Fighting Fundamentalist

Billy-Sunday-revival_1920s

(It has been quite a while since I have written a post and I don’t know that I would even consider this a real post. I did some required reading today in a seminary course and had to write a post in a discussion board on historic fundamentalism.  This is that post.  It is a brief, unedited, response to a question from my professor, Dr. Hartog. It is only meant to inform and encourage, not strike up a debate.)

The subject line I used is what most people think of today, when they speak of fundamentalist.  A group of narrow-minded preachers/churches who love a good fight over preferential standards and traditions that they now call “the old-time religion”.  I am being a little facetious, of course, but you get the general idea.

Early fundamentalism was relegated as a defense of historical Christianity against the liberalism of German higher criticism and other new enemies of Christianity. It articulated the inerrancy of Scripture, the virgin birth, the atoning death, the bodily resurrection, and second coming of Jesus Christ as the indispensables of the faith.  If I were a leader in that day, I would have no doubt joined the good fight of faith that Christianity was waging.  Certainly, textual criticism has done its damage and we know the effects that Darwinian evolution has produced upon our society.

I would gladly own the title “fundamentalist” from this historical position.  MY problem with this term is the shift of its original meaning that took place in the last 50 years.  Fundamentalism has become as guilty as Romanism in adding so many additional traditions to the historic faith, elevating preferences, and imposing man-made traditions as some sort of litmus test for fellowship and authentic faith.  As a pastor, I have watched other pastors fight over silly things like music style, video screens, shirt colors, etc.  It’s nauseating to say the least!  I’ve “heard” that men used to fight over wire rim glasses and the like.  What in the world does any of those things have to do with the Gospel of Jesus Christ. For this cause, many have become completely disenchanted and have swung the pendulum to the extreme opposite end and have gone off of the deep end.  There is no need for that!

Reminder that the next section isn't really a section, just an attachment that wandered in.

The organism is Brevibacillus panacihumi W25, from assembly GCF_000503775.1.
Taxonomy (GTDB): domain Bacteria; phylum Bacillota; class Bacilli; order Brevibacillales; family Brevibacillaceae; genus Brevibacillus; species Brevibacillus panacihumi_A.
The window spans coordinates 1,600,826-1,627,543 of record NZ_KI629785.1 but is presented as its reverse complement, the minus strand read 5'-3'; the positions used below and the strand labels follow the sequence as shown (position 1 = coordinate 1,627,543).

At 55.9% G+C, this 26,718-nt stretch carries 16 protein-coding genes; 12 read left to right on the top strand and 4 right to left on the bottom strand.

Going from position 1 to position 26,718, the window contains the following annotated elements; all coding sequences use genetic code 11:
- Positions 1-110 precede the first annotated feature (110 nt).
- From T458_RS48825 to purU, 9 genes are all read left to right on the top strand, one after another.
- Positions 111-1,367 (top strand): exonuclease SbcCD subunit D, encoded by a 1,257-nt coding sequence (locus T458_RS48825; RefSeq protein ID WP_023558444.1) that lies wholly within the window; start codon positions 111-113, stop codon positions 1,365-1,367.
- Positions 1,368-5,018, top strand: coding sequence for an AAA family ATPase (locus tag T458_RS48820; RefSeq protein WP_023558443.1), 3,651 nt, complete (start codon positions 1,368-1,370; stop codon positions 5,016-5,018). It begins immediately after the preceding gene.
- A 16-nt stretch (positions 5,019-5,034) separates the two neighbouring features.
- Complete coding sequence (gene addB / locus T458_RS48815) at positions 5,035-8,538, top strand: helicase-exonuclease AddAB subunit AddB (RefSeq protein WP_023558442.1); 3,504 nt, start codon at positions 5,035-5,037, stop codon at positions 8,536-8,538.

What’s the answer?  A shift! A little study of history.  Stopping for a moment to consider what authentic ministry is, and isn’t.  Taking a moment to push away external expectations of peers and view your ministry as accountable to only one person…the Lord Jesus Christ.  I am thankful for a new generation of committed leaders that are shaking off the shackles of man-made religion and yearn for an authentic walk with God and to conduct authentic ministry by declaring the Gospel to the lost, and making disciples.

5 Replies to “Fighting Fundamentalist”

  1. I came to grips with the historic meaning of the term “Fundamentalist” by reading George Marsden’s “Understanding Fundamentalism and Evangelicalism.”

    What is so ironic about the evolution (devolution?) of this label is that it was adopted by pastors, theologians and preachers who held forth the essentials in their gospel preaching (inerrancy, virgin birth, etc.) and sidelined lesser things (humanitarian aid, social awareness and the like).

    Yet by the 1970’s a Fundamentalist could very well mean a person who gave less attention to careful gospel proclamation and theology, and more attention to peripheral issues, so that claiming Fundamentalist as a label in 2015 may simply mean you vote republican and sing southern gospel music at your church. My, how history has a sense of humor.

    Marsden’s books is available here:

  2. Just read this and agree 100%. I have a friend who prefers to call himself a Conservative Evangelical because of the sad light cast by the term Fundamentalist.

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